Reader Philip M. Greeley writes:
So guns are scary. They’re evil. They’re dangerous. At least, that’s what you think, what your friends think, and it’s what those you read, watch, and listen to think. But fear is a human reaction, and you have control over your fear. And evil is a potential of humans only, not of objects; this isn’t Dungeons and Dragons. As for their danger, guns are dangerous only under certain circumstances. And in about all cases, a gun is only dangerous when it’s pointed at someone and the trigger is pulled.
What is scary is ignorance, especially when ignorant people make decisions on the basis of their ignorance. It’s even scarier, when their decisions affect others besides themselves. And its especially scary, when they are proud of their ignorance and are willing to foist their decisions on others, ignorant and educated alike.
How do you get control over your fear? It begins by dispelling ignorance. That starts with acknowledging that guns are objects, capable of no independent thought, feeling, motivation, agency, or action. They require human hands, and human intentions, to wield.
Those human hands and intentions are of utmost importance when you handle a gun, as is the attention you pay when you do. You pay attention to the possibility that the gun is loaded; so you treat it like it is. You pay attention to the fact that the gun only fires when the trigger is pulled; so you keep your fingers off it until you are ready. You recognize that a bullet fired from a gun has destructive power; so you only point it at things you are willing to damage, and you’re aware of what’s beyond it, in case you miss.
And what happens when you pull that trigger? It fires one bullet. When a single bullet is fired for each pull of the trigger, this is known as a semi-automatic action. Most guns fire only a single bullet for each trigger pull; some of them reset to fire again on the action of the fired bullet — semi-automatic — and some require manual activation on the part of the shooter to reset.
When more than one bullet is fired with one pull of the trigger, this is known as automatic fire. Guns that do this are known as automatic weapons, select-fire weapons, or machine guns. They’re typically owned only by police and the military.
No matter what you may have read, machine guns were used in none of the recent shootings in the U.S. The AR-15 is not an automatic weapon; it is semi-automatic only. In the U.S., it’s difficult and very expensive to obtain an automatic weapon; the government has made it so. Most people are content to use semi-automatic and other types of weapons, which are more than sufficient for most cases of hunting, target-shooting, sport, and self-defense.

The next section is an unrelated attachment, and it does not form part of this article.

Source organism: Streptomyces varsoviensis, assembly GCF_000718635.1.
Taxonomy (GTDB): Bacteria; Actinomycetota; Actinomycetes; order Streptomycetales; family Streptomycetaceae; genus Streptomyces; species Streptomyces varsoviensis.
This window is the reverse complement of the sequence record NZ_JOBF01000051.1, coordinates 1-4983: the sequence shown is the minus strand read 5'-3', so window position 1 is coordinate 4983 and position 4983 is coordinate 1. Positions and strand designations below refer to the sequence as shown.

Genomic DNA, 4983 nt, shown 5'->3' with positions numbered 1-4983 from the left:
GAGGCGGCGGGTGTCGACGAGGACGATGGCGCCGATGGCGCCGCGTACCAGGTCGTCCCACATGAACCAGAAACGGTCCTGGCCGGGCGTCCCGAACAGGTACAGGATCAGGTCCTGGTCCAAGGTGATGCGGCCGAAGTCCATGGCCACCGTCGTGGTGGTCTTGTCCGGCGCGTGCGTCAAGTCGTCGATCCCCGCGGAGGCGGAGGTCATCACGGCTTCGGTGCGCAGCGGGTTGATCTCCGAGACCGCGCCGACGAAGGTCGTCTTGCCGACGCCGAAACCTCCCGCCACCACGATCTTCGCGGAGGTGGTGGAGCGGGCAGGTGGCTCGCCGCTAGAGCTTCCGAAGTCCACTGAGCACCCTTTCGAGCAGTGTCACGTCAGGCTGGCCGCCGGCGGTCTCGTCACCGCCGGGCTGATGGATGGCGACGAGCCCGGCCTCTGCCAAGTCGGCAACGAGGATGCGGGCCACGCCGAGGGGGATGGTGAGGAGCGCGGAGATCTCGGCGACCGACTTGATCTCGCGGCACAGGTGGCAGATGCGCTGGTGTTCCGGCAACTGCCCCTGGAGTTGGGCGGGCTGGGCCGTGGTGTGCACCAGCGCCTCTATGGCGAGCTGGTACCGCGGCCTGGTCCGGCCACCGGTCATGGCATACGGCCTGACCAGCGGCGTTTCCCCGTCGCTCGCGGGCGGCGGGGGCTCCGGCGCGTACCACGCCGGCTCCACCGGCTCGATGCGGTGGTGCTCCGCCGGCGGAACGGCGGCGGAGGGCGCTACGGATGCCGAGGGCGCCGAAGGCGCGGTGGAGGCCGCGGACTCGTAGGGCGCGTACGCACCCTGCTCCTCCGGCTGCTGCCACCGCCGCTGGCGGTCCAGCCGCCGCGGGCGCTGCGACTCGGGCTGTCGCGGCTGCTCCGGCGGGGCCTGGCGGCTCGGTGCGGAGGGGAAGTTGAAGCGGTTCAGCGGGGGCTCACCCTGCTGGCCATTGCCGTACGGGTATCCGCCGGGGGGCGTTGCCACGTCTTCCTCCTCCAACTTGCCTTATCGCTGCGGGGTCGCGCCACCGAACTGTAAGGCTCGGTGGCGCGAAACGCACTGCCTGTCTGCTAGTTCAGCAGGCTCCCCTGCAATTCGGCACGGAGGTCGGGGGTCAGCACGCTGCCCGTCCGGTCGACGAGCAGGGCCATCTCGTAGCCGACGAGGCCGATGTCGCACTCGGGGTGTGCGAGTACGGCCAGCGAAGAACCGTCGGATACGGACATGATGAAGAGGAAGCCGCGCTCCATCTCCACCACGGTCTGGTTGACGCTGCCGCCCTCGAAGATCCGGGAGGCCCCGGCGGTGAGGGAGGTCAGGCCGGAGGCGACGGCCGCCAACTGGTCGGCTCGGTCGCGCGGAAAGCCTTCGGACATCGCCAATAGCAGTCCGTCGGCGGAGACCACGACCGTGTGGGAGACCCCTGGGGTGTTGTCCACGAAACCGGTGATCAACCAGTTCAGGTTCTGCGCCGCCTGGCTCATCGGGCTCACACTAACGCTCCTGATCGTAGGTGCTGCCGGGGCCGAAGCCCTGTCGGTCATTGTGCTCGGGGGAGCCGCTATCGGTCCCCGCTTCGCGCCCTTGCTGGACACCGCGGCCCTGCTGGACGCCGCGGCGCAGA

The AR-15 is the most commonly owned rifle in the U.S., but it’s not a military weapon. The military uses the M-4 carbine, which is a select-fire (automatic) rifle. Although they look similar, the two guns are distinctly different in how they fire and in their availability to the general populace.
When a politician, journalist, or someone else conflates or confuses the two kinds of guns, don’t be deceived. They are either ignorant or they are willfully misrepresenting the truth in order to deceive and scare you for their own ends.
A gun is loaded with cartridges or rounds, of which the bullet is only a part. Bullets are no more deadly than a small stone when they are all by themselves. The bullet is seated in a cartridge case or shell, which is filled with a powder (gunpowder) that burns very rapidly. When the trigger is pulled, the powder doesn’t explode…the rapid burning is known as deflagration, and it’s set off by the final piece of a cartridge, the primer.
A round must be seated in the chamber at the end of the barrel for the gun to be fired. When you pull the trigger, you engage a mechanism that uses mechanical energy to strike the primer with a firing pin (see animation at top). The primer’s chemical compounds then ignites, in turn setting off the rapid burning of the powder charge. The hot, rapidly expanding gases are what drives the bullet out of the casing, down the barrel, and out of the gun.
Rounds in a semi-automatic weapon are fed into the chamber from a magazine. This is the box-like affair that you see at the bottom of an AR-15, in front of the trigger. In semi-automatic handguns, it’s typically seated in the pistol grip (below).
A magazine is not a “clip”; very few firearms are loaded using clip any more. The World War II-era rifle known as the M1 Garand was loaded with what is known as an “en bloc” clip. “Stripper” clips are often used to load magazines, which are then loaded into a gun. It is a safe bet that news articles and politicians that talk about “clips”, especially in regards to the AR-15, are doing so out of…you guessed it…ignorance.
There are many different types of cartridges, and even more varieties of bullets. Though they’re frequently called “high power” weapons, the AR-15 typically fires a small round known as the 5.56mm or .223 Remington. These bullets are so small, it isn’t legal to hunt deer with them in some states.
There is much more that can be said about guns, whether we’re talking about rifles, pistols, or shotguns. Indeed, whole libraries worth of books have been written about all aspects of them. Likely, a similar amount has been written out of fear and ignorance of them. You should now be a little more comfortable with learning more about them, and better able to assess the knowledge, experience, and perhaps motivation, of those who write and talk about guns. Good luck, and enjoy.